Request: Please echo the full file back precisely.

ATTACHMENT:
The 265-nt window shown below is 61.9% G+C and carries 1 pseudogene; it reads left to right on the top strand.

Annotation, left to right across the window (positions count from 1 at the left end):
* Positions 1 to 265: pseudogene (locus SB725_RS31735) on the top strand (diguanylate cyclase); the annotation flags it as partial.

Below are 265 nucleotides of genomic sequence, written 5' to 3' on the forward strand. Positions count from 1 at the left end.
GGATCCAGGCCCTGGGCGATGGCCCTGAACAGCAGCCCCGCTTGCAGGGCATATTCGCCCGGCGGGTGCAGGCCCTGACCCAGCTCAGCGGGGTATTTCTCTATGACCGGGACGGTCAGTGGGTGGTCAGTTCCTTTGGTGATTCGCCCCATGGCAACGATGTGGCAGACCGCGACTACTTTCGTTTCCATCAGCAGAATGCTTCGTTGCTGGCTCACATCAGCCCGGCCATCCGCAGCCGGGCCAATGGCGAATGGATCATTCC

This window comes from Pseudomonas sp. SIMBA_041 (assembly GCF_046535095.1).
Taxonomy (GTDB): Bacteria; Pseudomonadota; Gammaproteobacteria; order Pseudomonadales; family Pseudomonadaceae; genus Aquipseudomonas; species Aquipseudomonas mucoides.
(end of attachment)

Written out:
The 265-nt window shown below is 61.9% G+C and carries 1 pseudogene; it reads left to right on the top strand.

Annotation, left to right across the window (positions count from 1 at the left end):
* Positions 1 to 265: pseudogene (locus SB725_RS31735) on the top strand (diguanylate cyclase); the annotation flags it as partial.

Below are 265 nucleotides of genomic sequence, written 5' to 3' on the forward strand. Positions count from 1 at the left end.
GGATCCAGGCCCTGGGCGATGGCCCTGAACAGCAGCCCCGCTTGCAGGGCATATTCGCCCGGCGGGTGCAGGCCCTGACCCAGCTCAGCGGGGTATTTCTCTATGACCGGGACGGTCAGTGGGTGGTCAGTTCCTTTGGTGATTCGCCCCATGGCAACGATGTGGCAGACCGCGACTACTTTCGTTTCCATCAGCAGAATGCTTCGTTGCTGGCTCACATCAGCCCGGCCATCCGCAGCCGGGCCAATGGCGAATGGATCATTCC

This window comes from Pseudomonas sp. SIMBA_041 (assembly GCF_046535095.1).
Taxonomy (GTDB): Bacteria; Pseudomonadota; Gammaproteobacteria; order Pseudomonadales; family Pseudomonadaceae; genus Aquipseudomonas; species Aquipseudomonas mucoides.